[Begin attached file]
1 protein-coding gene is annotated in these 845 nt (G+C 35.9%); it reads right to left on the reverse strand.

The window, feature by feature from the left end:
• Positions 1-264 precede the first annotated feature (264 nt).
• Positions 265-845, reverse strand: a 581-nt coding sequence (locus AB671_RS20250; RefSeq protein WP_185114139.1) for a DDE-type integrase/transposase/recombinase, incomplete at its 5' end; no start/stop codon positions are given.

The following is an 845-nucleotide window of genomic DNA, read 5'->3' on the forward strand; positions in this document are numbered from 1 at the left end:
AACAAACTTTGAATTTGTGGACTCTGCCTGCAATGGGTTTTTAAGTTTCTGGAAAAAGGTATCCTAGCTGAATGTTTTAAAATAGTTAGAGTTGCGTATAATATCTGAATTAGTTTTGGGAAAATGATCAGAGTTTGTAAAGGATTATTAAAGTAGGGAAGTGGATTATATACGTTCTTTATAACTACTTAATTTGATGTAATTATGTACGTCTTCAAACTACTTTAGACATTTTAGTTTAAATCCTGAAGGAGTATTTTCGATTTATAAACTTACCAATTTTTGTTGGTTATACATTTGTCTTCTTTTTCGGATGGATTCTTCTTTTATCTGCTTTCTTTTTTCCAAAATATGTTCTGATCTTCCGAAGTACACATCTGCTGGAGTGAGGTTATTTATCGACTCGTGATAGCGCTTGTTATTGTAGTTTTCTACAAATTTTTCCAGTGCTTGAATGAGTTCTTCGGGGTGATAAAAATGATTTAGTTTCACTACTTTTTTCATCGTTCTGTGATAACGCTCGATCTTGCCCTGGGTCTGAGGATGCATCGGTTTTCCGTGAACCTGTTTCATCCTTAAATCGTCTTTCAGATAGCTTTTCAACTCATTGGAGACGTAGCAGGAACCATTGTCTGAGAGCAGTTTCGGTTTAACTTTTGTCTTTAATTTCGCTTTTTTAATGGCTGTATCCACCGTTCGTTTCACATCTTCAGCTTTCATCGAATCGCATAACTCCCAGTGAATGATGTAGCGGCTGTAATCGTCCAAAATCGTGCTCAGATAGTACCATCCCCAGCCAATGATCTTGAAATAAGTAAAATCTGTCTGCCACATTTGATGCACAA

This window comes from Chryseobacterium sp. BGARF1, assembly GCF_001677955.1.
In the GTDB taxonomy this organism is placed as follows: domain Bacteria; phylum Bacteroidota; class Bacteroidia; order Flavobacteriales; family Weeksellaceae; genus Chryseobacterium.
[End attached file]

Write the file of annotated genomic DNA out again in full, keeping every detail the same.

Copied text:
1 protein-coding gene is annotated in these 845 nt (G+C 35.9%); it reads right to left on the reverse strand.

The window, feature by feature from the left end:
• Positions 1-264 precede the first annotated feature (264 nt).
• Positions 265-845, reverse strand: a 581-nt coding sequence (locus AB671_RS20250; RefSeq protein WP_185114139.1) for a DDE-type integrase/transposase/recombinase, incomplete at its 5' end; no start/stop codon positions are given.

The following is an 845-nucleotide window of genomic DNA, read 5'->3' on the forward strand; positions in this document are numbered from 1 at the left end:
AACAAACTTTGAATTTGTGGACTCTGCCTGCAATGGGTTTTTAAGTTTCTGGAAAAAGGTATCCTAGCTGAATGTTTTAAAATAGTTAGAGTTGCGTATAATATCTGAATTAGTTTTGGGAAAATGATCAGAGTTTGTAAAGGATTATTAAAGTAGGGAAGTGGATTATATACGTTCTTTATAACTACTTAATTTGATGTAATTATGTACGTCTTCAAACTACTTTAGACATTTTAGTTTAAATCCTGAAGGAGTATTTTCGATTTATAAACTTACCAATTTTTGTTGGTTATACATTTGTCTTCTTTTTCGGATGGATTCTTCTTTTATCTGCTTTCTTTTTTCCAAAATATGTTCTGATCTTCCGAAGTACACATCTGCTGGAGTGAGGTTATTTATCGACTCGTGATAGCGCTTGTTATTGTAGTTTTCTACAAATTTTTCCAGTGCTTGAATGAGTTCTTCGGGGTGATAAAAATGATTTAGTTTCACTACTTTTTTCATCGTTCTGTGATAACGCTCGATCTTGCCCTGGGTCTGAGGATGCATCGGTTTTCCGTGAACCTGTTTCATCCTTAAATCGTCTTTCAGATAGCTTTTCAACTCATTGGAGACGTAGCAGGAACCATTGTCTGAGAGCAGTTTCGGTTTAACTTTTGTCTTTAATTTCGCTTTTTTAATGGCTGTATCCACCGTTCGTTTCACATCTTCAGCTTTCATCGAATCGCATAACTCCCAGTGAATGATGTAGCGGCTGTAATCGTCCAAAATCGTGCTCAGATAGTACCATCCCCAGCCAATGATCTTGAAATAAGTAAAATCTGTCTGCCACATTTGATGCACAA

This window comes from Chryseobacterium sp. BGARF1, assembly GCF_001677955.1.
In the GTDB taxonomy this organism is placed as follows: domain Bacteria; phylum Bacteroidota; class Bacteroidia; order Flavobacteriales; family Weeksellaceae; genus Chryseobacterium.